The turmoil in Egypt was the subject of intense telephone calls Thursday night between Washington and Jerusalem. American and Israeli officials updated each other in an effort to coordinate policies vis-à-vis the interim government in Egypt following Mohammed Morsi's overthrow this week.
U.S. President Barack Obama held a special press conference at the White House Thursday night about the crisis in Egypt. Following the conference, Secretary of State John Kerry and Prime Minister Benjamin Netanyahu spoke on the phone, as did Secretary of Defense Chuck Hagel and Defense Minister Moshe Ya'alon. Newly-instated National Security Advisor Susan Rice also spoke with her counterpart, National Security Advisor Yaakov Amidror.
Meanwhile, Egypt's Muslim Brotherhood called for a wave of protests Friday, furious over the military's ouster of its president and arrest of its revered leader and other top figures, underlining the touchy issue of what role the fundamentalist Islamist movement might play in the new regime.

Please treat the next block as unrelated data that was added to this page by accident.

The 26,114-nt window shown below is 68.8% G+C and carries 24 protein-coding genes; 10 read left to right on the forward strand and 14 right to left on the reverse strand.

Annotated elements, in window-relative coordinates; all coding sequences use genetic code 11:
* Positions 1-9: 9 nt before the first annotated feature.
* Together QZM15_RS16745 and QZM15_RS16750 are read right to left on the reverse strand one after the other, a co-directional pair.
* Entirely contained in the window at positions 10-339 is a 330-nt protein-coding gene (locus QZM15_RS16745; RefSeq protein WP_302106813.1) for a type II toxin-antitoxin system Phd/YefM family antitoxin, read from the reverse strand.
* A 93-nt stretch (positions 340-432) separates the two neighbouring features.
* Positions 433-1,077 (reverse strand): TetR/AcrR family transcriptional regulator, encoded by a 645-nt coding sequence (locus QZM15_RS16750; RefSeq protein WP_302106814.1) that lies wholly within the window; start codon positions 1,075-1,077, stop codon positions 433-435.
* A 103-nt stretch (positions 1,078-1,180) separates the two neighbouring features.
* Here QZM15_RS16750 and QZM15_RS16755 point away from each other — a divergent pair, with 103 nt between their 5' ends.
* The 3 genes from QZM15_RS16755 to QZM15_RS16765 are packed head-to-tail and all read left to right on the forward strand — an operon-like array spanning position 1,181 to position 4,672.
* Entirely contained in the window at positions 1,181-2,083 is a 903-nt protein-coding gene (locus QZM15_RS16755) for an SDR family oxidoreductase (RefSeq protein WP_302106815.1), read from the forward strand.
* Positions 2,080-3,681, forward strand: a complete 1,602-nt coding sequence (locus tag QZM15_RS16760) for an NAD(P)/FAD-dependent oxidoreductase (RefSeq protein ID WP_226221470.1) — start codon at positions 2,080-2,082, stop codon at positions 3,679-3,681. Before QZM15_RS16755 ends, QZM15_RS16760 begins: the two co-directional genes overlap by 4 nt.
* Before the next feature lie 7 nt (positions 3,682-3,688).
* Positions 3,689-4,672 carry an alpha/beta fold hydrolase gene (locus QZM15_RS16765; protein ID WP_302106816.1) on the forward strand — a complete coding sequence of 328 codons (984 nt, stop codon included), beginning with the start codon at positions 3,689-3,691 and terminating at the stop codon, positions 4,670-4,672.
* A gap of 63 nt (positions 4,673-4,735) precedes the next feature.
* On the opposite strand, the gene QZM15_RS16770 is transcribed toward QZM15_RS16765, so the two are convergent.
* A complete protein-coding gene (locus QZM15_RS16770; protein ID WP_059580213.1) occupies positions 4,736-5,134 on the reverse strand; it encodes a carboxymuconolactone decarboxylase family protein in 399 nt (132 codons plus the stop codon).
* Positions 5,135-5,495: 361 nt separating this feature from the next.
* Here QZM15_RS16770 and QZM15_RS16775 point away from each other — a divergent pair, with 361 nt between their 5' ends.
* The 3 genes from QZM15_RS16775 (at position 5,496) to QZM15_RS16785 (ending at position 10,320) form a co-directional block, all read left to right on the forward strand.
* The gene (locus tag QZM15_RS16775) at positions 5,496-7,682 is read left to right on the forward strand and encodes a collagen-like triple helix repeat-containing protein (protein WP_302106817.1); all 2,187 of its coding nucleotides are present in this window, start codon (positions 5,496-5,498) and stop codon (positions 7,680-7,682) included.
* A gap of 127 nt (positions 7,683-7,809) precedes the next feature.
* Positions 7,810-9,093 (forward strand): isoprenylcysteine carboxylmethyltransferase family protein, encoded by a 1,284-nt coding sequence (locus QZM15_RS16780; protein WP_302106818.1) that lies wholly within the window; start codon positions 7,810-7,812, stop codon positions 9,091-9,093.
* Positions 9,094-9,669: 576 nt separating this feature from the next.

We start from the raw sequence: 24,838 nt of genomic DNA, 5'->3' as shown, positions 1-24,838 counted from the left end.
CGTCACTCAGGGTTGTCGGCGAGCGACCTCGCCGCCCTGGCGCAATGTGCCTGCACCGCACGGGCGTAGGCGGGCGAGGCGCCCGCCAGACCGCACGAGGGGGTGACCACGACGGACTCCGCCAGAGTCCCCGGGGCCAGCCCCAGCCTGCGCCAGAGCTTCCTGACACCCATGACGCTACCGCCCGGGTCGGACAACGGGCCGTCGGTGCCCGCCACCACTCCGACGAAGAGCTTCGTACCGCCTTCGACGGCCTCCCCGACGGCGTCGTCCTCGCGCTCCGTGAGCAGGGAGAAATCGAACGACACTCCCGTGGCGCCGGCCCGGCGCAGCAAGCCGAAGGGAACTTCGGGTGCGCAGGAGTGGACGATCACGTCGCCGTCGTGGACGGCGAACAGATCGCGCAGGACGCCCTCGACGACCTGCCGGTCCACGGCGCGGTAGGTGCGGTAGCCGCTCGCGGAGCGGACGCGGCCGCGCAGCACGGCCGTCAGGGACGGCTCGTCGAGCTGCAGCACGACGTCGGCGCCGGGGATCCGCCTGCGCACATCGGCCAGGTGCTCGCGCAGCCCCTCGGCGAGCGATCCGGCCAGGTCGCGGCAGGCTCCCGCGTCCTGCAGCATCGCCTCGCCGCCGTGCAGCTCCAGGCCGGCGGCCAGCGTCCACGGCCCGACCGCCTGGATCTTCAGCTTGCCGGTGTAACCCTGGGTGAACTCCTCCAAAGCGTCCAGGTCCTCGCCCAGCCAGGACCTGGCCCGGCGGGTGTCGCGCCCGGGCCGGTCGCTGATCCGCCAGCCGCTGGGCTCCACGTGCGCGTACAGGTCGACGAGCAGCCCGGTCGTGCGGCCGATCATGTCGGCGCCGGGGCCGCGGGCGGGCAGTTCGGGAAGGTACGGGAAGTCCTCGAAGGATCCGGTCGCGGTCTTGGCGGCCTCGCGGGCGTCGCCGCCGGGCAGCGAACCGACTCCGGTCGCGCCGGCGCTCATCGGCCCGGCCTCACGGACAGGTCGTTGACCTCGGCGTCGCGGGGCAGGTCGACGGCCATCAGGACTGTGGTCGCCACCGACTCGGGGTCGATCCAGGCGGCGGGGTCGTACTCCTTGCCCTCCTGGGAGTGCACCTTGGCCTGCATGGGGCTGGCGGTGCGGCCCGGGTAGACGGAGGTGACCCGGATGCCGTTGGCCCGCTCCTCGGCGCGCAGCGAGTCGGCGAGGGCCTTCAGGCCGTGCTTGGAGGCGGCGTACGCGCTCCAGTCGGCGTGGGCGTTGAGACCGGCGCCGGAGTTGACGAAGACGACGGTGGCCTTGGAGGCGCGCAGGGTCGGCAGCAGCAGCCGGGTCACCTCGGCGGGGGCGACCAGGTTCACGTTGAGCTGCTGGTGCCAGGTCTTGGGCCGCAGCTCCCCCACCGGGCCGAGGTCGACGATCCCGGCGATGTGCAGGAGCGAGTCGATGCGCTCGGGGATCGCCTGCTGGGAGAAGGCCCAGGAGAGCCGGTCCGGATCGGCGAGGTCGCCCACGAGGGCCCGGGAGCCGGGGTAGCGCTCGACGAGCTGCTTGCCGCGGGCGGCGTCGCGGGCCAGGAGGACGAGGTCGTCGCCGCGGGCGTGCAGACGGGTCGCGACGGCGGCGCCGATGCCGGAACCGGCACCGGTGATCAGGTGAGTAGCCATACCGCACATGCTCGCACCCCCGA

There are concerns of Islamist violence in retaliation for Morsi's ouster, and some former militant extremists have vowed to fight. Amid a swift crackdown on the Muslim Brotherhood, the Egyptian armed forces used their Facebook page to say they will not take arbitrary measures against any political group and will guarantee the right to protest, as long as demonstrations do not threaten national security.
Col. Ahmed Mohammed Ali wrote late Thursday the armed forces and security agencies want to "ensure national reconciliation, constructive justice and tolerance."
He did not say how national reconciliation can be achieved. Security agencies have arrested at least four senior Brotherhood figures since Morsi was ousted, who is also being detained. He was replaced by Egypt's chief justice Adli Mansour, sworn in as interim president.
Ali said only peaceful protests will be tolerated, urging Egyptians to avoid
attacks on Brotherhood offices to prevent an "endless cycle of revenge.
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